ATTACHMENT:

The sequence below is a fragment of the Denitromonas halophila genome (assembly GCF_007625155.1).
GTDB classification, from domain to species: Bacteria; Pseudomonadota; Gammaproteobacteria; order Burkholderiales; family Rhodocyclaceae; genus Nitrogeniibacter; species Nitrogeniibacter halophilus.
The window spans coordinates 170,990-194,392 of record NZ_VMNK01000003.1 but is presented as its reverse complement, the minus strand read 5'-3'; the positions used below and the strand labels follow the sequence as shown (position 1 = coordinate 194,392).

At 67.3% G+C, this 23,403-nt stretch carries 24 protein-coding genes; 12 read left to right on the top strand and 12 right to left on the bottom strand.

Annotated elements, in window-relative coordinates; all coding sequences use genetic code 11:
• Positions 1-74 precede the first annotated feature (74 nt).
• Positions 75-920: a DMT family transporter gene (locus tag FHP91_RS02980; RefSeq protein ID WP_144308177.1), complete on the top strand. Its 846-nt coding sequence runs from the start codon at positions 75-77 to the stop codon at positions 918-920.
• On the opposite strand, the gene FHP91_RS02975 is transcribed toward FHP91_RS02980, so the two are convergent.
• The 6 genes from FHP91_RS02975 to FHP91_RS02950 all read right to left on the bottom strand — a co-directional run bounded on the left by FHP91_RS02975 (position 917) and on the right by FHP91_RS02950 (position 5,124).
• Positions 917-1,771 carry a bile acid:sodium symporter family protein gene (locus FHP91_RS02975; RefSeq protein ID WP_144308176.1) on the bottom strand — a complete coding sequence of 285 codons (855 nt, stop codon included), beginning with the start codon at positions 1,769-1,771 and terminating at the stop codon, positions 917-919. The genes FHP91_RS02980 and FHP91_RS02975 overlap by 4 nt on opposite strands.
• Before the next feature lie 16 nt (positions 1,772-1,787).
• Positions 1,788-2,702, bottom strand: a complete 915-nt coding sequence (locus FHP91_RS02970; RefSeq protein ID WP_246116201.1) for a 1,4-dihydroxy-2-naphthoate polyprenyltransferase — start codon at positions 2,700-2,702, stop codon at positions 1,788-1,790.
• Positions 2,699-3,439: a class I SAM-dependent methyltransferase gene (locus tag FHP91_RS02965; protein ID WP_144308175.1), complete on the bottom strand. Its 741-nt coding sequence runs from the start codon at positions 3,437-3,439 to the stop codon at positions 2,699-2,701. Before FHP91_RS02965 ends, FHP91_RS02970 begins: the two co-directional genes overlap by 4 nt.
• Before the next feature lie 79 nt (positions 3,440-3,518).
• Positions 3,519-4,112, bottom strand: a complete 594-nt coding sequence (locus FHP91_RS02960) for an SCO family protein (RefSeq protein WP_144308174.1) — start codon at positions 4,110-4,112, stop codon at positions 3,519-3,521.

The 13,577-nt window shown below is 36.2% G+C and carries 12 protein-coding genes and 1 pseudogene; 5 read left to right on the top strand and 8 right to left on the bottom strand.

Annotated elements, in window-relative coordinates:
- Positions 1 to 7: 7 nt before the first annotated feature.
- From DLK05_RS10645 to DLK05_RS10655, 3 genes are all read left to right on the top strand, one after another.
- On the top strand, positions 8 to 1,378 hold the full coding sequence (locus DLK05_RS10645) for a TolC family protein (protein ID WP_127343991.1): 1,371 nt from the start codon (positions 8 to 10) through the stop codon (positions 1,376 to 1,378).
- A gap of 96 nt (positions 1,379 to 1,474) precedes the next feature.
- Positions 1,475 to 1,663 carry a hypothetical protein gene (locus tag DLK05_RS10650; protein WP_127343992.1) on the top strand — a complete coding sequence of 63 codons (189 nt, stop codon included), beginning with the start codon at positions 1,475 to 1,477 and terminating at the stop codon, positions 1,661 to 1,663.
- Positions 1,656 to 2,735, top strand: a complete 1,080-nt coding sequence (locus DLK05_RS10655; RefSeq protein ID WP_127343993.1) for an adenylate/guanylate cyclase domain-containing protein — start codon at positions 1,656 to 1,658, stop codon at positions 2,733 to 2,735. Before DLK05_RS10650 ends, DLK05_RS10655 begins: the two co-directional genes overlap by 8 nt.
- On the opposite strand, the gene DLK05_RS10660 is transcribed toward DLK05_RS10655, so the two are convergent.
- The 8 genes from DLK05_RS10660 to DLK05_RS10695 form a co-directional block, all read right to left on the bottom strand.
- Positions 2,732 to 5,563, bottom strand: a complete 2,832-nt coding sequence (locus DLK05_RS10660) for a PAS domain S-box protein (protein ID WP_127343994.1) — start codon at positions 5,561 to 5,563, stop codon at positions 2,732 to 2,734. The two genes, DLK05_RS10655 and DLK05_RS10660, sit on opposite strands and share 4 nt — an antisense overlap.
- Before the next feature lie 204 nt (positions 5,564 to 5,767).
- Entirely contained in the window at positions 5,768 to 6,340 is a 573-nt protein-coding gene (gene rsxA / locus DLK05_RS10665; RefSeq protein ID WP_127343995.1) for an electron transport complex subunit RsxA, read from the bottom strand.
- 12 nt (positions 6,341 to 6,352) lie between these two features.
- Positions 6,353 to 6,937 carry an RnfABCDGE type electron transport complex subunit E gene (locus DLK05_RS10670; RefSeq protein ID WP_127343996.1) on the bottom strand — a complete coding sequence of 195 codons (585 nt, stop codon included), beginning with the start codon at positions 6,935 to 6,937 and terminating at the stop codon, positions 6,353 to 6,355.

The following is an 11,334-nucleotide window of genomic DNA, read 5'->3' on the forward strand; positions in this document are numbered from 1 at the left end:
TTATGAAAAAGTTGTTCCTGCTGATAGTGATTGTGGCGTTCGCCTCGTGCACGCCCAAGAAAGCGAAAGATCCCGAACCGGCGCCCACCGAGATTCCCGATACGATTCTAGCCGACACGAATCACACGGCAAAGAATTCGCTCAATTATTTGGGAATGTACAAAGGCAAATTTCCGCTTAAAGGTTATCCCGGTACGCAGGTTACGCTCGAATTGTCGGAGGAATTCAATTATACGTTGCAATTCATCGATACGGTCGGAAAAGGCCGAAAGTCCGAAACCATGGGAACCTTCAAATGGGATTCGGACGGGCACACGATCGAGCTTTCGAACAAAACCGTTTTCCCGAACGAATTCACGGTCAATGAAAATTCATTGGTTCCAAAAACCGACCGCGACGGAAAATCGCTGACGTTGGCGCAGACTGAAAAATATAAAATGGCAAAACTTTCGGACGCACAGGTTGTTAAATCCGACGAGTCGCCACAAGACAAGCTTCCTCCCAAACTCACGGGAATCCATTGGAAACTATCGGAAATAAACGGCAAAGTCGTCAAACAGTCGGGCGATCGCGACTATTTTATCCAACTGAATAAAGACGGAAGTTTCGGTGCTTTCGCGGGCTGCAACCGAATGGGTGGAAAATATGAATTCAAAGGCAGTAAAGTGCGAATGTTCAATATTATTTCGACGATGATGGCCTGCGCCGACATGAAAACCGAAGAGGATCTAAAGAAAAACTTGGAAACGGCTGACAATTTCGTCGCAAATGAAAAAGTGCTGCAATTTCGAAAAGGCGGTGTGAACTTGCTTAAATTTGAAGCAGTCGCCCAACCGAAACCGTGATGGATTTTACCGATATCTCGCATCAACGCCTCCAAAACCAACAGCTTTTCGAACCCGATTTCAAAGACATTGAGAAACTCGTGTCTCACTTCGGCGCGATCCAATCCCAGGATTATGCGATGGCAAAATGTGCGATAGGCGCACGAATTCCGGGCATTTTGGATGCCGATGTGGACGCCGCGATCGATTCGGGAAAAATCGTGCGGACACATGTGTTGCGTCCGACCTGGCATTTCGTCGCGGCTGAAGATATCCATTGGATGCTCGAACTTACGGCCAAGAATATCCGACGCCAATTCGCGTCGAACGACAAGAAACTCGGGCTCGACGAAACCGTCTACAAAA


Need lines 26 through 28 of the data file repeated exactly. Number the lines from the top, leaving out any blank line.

- Positions 2,732 to 5,563, bottom strand: a complete 2,832-nt coding sequence (locus DLK05_RS10660) for a PAS domain S-box protein (protein ID WP_127343994.1) — start codon at positions 5,561 to 5,563, stop codon at positions 2,732 to 2,734. The two genes, DLK05_RS10655 and DLK05_RS10660, sit on opposite strands and share 4 nt — an antisense overlap.
- Before the next feature lie 204 nt (positions 5,564 to 5,767).
- Entirely contained in the window at positions 5,768 to 6,340 is a 573-nt protein-coding gene (gene rsxA / locus DLK05_RS10665; RefSeq protein ID WP_127343995.1) for an electron transport complex subunit RsxA, read from the bottom strand.